This year, the program is focusing on compost education, inspired by the Waste Not, Want Not campaign. The goal is to inform students as much as possible about their options for discarding organic waste, in order to improve compost bin use across campus.
Rebecca Tittler, coordinator of the Loyola Sustainability Research Centre and the Loyola College for Diversity and Sustainability, hopes that educating the community about composting will help spread the movement and make it a way of life at Concordia. “It’s really so easy to participate,” she points out.
“As soon as we start thinking about what we throw away, we are on the way to reducing waste and consuming more responsibly. Why confine organic waste to greenhouse-gas-producing landfills when it could be recycled back into ecosystems, improving plant growth and leading to carbon sequestration and a multitude of other benefits? It’s a no-brainer.”
Change is happening
The campaign has already made headway.
Since Waste Not, Want Not launched last year, the number of public compost bins across campus has doubled, Concordia cafeterias have switched all garbage bins to compost bins, 25 new composting kitchenettes have been set up and composting has increased at events on campus.
With the help of the Facilities Management custodial team and Concordia’s environmental coordinator Faisal Shennib, the university’s organics collection has increased by 40 per cent.
“More effective triage of organic waste at the collection bins has and will continue to improve the efficiency of composting,” says Roger Côté, vice-president of Services at Concordia. “As a next-generation university, we like to lead by example.”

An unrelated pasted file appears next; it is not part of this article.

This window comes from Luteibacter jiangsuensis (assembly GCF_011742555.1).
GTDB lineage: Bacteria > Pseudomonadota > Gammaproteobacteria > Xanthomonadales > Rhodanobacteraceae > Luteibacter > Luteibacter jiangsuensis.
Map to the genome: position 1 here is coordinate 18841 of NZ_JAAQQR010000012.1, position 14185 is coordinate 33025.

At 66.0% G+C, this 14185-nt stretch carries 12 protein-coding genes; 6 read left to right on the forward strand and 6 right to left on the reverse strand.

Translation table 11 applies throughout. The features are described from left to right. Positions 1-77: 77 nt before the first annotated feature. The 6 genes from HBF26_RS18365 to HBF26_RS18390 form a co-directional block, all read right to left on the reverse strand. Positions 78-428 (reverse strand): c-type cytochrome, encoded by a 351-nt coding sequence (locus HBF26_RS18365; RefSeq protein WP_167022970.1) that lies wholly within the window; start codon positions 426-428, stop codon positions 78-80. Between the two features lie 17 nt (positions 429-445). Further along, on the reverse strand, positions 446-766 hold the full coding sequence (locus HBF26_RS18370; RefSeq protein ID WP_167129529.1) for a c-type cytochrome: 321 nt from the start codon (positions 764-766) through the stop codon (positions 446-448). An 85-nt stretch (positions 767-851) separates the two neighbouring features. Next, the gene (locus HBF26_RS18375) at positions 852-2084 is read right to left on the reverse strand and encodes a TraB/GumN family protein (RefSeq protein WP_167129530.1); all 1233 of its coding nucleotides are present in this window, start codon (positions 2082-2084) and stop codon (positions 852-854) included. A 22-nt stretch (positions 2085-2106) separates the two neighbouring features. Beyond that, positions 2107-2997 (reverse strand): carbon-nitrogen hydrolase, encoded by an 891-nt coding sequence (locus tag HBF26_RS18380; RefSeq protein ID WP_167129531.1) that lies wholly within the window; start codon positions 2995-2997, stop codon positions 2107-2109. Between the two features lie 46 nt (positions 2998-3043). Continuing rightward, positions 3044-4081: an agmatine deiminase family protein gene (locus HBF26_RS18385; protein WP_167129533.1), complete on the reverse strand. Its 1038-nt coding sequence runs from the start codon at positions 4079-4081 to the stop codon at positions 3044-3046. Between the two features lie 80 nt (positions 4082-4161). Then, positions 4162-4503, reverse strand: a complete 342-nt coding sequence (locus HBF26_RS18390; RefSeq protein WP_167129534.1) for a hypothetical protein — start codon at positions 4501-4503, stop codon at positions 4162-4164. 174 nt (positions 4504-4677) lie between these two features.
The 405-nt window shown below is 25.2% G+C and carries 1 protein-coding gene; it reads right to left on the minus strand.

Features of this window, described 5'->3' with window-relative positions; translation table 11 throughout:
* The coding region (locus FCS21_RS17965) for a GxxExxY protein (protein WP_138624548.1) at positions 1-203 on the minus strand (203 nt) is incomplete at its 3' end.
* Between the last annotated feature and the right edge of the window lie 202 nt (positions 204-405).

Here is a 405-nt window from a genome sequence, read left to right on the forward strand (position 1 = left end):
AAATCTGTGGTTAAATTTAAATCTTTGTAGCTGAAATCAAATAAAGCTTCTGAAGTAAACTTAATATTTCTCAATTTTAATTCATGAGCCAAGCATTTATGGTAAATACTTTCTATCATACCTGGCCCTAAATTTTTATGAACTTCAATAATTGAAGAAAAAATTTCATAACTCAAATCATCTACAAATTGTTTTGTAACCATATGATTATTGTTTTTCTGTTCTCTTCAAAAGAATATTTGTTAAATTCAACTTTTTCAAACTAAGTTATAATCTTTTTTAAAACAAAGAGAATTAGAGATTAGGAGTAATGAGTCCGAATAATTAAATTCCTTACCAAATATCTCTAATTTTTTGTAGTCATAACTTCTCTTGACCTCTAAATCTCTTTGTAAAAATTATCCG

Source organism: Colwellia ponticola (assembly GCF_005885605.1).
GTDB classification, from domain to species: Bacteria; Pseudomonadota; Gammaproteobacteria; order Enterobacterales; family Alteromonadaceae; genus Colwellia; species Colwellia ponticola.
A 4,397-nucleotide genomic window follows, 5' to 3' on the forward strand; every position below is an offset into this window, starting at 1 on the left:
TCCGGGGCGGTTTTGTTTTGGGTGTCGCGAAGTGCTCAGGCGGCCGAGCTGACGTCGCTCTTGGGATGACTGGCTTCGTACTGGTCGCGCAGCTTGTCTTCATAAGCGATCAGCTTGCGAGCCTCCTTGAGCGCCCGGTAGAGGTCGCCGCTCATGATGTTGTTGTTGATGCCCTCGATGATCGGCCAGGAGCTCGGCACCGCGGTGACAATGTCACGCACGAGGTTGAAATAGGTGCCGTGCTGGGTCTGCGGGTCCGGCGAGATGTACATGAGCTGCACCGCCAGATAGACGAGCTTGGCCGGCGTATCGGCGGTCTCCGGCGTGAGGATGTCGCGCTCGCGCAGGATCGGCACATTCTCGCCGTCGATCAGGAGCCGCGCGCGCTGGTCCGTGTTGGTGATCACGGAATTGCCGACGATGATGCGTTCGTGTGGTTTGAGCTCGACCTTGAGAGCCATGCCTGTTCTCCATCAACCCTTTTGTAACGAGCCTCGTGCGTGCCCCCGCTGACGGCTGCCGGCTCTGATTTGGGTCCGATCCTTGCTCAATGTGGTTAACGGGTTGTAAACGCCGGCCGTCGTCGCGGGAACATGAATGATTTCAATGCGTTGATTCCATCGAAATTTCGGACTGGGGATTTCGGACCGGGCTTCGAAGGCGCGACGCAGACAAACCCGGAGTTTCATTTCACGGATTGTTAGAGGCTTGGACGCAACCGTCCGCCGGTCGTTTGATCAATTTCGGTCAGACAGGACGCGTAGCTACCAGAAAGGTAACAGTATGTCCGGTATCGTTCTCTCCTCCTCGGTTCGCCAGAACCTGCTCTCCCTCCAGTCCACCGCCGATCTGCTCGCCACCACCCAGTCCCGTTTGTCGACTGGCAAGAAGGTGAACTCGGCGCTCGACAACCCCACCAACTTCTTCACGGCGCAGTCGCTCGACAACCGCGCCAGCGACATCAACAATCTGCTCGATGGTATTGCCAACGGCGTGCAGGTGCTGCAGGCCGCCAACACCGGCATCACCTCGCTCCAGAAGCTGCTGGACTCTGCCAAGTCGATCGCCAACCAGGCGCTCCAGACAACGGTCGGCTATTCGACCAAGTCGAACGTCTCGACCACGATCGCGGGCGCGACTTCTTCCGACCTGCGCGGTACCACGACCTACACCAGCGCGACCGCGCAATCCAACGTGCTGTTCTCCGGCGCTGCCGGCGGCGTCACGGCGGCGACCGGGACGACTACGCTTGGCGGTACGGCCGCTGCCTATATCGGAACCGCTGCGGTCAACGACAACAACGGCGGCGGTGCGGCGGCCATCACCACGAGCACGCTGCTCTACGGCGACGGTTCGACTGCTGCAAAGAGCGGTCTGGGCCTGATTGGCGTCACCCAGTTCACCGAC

Student project lead Keroles Riad is pleased with this result, but says there is still room for improvement. He notes that half of what Concordia continues to send to landfill can be composted.
“A lot of work still needs to be done, and I hope that people will come out and volunteer,” he says. “Our volunteers are the beating heart of this campaign.”
This year, 24 new composting bins will be placed on campus, along with informative posters and stickers. City Farm School and Campus Potager have also been given composting units to turn food scraps and plant waste into compost. Each unit is insulated, pest-proof and can process 6.4 metric tonnes of organic material a year.
Meanwhile, Riad continues to host educational Waste Not, Want Not events across campus, including a food festival to showcase sustainable food providers. Sponsers of the event include The Hive Café, Le Frigo Vert, Kafein Café, Tullochgorum Road, T Farm and White Lightning Organic Popcorn, among others.
Check out this video created by students for the compost campaign: